APPLETON – In an eco-friendly barn on Route 18, in the shadow of a towering wind turbine, Singer Farm Naturals will fittingly host a “Renewable Energy Fair” today in an effort to better acquaint the public with alternative forms of energy.
Singer Farms Naturals and the Sierra Club, Niagara Group – co-sponsors of the event – hope to gain support in persuading Gov. Andrew M. Cuomo to take necessary action to meet and extend the state’s renewable energy goal of 30 percent by 2015, pushing development of renewable energy sources like wind and solar, and weaning the U.S. from its dependence on fossil fuels, organizers said.
The event will kick off with a solar torch relay at 1 p.m. at the eco-barn at 6730 Lake Road, to the nearby coal-fired Upstate Power Producers plant, with speakers scheduled to address a variety of alternative energy topics at the barn beginning at about 2 p.m. Live music, good food and activities for children are also planned.
Singer Farms Naturals has been a local leader in the alternative energy movement, turning on its wind turbine last May and wrapping its historic 1840s barn in straw bales for insulation two years ago.
At today’s event, experts will discuss wind energy, geothermal energy and the effects of climate change on agriculture.
“We are very education-oriented here,” said Tom Szulist, who with his wife, Vivianne, owns Singer Farm Naturals.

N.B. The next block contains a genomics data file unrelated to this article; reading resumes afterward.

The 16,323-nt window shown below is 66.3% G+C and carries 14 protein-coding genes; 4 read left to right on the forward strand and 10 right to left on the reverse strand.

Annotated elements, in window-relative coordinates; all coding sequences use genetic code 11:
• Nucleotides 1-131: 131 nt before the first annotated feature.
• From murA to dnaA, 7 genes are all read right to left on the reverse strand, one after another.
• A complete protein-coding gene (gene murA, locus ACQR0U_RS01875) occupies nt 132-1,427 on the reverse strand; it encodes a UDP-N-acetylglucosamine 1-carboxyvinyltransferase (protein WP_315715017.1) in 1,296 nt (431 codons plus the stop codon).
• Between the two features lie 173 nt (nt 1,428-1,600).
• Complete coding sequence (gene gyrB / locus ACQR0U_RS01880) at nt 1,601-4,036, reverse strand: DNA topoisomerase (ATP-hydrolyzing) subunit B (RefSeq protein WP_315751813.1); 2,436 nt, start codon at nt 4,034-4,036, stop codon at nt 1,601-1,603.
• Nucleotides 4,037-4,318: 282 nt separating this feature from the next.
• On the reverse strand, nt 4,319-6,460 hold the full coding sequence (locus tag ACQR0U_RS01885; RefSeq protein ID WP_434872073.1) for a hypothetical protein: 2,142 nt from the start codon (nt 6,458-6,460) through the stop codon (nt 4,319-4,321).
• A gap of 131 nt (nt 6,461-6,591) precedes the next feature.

“We want to teach people about the different technologies and the grants that are available to them for this. Our whole business model here showcases these [alternative energy sources] and how doable they are.”
Sierra Club member and Lewiston resident Diana Strablow, who helped organize the event, said she viewed two timely, emotionally charged films last week that further solidified her commitment to educating the public about climate change. They were “Chasing Ice” by James Balog, a National Geographic photographer who has been recording rapidly melting glaciers, and “Do the Math,” about the efforts of environmentalist Bill McKibben.
“This is a planetwide, human issue,” she said. “I get speechless over the size of this problem … But we can’t change until people know that we need to change. … Scientists used to talk about ‘global warming,’ then it became ‘climate change,’ and now they are using the term ‘climate crisis.’ But scientists say there is still a small window of time to act, and the time is now.”
Strablow said her group hopes to convince Cuomo and others that “we need to turn away from carbon and methane-emitting fuels and turn to clean, renewable energy. Our campaign is ‘Turn, Not Burn.’ We have to let Gov. Cuomo know that we want renewable energy now.”
“There was a study by Robert Howarth of Cornell University and Mark Jacobson of Stanford University [examining the feasibility], and they said that New York State has the opportunity to convert [its energy infrastructure] to 100 percent renewable energy, using wind, solar and hydro power by 2030,” Strablow said. “The message is ‘Renewable is doable.’ ”
“We are urging Gov. Cuomo to adopt the FIT for Western New York, the Feed-In Tariff pricing system that has been proven successful in more than 80 jurisdictions worldwide, from Germany to Ontario, to Los Angeles and Long Island, so you know how much you get for producing one kilowatt of energy, whether it’s with solar panels or a windmill,” she said.